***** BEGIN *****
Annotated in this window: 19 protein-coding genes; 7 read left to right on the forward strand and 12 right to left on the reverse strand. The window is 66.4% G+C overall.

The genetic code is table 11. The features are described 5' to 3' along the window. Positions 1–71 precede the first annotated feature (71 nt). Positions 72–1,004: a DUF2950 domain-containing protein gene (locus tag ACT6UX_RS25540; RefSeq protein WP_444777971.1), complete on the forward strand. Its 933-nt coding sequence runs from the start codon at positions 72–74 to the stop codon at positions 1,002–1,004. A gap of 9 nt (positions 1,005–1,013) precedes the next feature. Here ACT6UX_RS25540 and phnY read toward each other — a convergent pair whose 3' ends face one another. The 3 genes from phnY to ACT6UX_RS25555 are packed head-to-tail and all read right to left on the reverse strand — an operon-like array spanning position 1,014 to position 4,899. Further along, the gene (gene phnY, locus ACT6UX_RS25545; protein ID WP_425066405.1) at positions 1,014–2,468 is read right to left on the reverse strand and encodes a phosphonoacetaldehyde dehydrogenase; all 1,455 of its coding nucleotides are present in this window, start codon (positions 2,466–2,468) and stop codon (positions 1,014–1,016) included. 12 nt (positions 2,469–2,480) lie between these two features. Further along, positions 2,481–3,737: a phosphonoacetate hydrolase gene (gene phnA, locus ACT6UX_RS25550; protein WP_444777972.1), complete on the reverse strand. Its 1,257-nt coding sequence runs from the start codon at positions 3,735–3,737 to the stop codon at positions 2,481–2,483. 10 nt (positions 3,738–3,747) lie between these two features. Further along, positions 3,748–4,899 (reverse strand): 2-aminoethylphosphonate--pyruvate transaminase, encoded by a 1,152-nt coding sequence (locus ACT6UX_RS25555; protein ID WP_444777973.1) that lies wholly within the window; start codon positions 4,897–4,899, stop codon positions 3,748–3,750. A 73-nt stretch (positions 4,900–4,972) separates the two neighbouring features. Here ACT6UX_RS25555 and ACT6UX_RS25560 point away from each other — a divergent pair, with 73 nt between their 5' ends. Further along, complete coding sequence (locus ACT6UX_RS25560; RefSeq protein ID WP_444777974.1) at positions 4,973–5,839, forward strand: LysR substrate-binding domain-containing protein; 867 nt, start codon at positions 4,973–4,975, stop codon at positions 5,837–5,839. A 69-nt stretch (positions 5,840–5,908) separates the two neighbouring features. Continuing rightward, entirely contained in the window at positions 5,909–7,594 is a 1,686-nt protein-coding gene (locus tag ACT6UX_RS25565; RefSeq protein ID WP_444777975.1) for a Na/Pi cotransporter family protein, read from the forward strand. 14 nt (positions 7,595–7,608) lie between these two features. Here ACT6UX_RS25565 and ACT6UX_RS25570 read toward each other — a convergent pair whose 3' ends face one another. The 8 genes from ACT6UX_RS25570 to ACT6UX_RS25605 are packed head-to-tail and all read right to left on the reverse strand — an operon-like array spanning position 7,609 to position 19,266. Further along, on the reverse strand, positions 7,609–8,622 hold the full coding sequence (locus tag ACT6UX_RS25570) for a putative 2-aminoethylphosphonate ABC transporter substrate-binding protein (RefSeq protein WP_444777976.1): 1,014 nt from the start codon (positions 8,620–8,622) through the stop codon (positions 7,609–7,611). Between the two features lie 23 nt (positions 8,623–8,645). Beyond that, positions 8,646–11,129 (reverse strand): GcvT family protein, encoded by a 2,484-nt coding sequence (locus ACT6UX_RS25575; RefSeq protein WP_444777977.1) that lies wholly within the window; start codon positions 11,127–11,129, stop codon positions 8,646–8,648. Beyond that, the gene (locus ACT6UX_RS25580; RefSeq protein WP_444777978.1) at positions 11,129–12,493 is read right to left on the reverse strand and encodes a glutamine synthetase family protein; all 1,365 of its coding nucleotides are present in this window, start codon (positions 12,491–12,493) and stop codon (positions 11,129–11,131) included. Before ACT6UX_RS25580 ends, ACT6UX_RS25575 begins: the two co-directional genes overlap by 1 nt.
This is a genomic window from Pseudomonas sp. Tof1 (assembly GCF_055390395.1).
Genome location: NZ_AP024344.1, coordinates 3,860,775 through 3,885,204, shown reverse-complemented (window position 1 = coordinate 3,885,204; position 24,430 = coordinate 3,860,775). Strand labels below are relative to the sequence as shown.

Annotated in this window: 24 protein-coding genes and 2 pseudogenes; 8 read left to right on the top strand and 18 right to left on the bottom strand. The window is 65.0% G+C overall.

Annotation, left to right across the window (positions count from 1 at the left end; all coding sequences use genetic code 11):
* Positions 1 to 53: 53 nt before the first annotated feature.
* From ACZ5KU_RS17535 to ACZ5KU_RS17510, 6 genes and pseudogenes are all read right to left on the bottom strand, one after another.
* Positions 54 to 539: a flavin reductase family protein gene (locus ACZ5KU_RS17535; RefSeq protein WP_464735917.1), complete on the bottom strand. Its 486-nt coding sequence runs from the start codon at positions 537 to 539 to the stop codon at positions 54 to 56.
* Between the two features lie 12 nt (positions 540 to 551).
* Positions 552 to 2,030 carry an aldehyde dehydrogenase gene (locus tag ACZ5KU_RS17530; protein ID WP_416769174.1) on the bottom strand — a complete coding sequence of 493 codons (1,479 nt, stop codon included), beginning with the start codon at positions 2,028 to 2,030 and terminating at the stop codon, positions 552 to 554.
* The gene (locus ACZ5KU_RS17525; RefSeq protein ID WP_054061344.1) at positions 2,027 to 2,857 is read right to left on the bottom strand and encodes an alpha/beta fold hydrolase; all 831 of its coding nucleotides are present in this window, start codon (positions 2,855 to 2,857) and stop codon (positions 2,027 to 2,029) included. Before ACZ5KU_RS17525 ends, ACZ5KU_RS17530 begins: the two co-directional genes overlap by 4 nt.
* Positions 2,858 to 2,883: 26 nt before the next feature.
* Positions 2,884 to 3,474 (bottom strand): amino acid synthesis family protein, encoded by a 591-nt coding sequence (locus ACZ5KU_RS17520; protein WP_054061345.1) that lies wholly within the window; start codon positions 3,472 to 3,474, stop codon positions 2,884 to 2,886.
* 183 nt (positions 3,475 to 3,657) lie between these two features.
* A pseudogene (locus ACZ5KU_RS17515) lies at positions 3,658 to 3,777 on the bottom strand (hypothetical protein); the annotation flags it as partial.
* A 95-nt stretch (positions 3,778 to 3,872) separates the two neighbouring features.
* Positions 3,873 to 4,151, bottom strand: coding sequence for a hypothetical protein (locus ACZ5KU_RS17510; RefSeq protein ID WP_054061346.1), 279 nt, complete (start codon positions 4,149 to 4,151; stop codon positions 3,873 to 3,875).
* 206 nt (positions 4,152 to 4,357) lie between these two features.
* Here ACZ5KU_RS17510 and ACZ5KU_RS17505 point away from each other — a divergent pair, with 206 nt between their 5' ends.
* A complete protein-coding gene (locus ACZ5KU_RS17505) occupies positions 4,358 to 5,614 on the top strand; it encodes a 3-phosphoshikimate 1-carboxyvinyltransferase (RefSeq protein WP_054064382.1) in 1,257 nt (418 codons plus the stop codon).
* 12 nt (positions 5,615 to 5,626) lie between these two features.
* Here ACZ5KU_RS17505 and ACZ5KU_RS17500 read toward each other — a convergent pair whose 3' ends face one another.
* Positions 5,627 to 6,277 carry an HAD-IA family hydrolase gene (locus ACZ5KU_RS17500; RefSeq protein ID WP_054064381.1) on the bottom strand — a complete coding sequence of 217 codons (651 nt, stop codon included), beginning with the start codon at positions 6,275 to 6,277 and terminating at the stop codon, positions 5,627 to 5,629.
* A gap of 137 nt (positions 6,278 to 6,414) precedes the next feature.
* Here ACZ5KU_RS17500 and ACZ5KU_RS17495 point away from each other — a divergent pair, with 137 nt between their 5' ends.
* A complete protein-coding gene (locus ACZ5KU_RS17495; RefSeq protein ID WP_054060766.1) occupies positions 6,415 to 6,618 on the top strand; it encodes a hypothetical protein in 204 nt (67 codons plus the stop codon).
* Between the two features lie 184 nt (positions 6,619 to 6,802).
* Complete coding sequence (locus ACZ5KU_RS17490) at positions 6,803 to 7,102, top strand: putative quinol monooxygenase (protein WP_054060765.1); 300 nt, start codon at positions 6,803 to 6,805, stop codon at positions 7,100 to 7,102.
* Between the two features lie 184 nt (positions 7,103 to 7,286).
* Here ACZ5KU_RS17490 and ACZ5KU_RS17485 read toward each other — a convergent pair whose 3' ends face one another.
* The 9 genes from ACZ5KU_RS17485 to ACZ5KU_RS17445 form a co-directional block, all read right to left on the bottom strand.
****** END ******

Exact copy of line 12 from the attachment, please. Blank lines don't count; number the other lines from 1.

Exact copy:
* The gene (locus ACZ5KU_RS17525; RefSeq protein ID WP_054061344.1) at positions 2,027 to 2,857 is read right to left on the bottom strand and encodes an alpha/beta fold hydrolase; all 831 of its coding nucleotides are present in this window, start codon (positions 2,855 to 2,857) and stop codon (positions 2,027 to 2,029) included. Before ACZ5KU_RS17525 ends, ACZ5KU_RS17530 begins: the two co-directional genes overlap by 4 nt.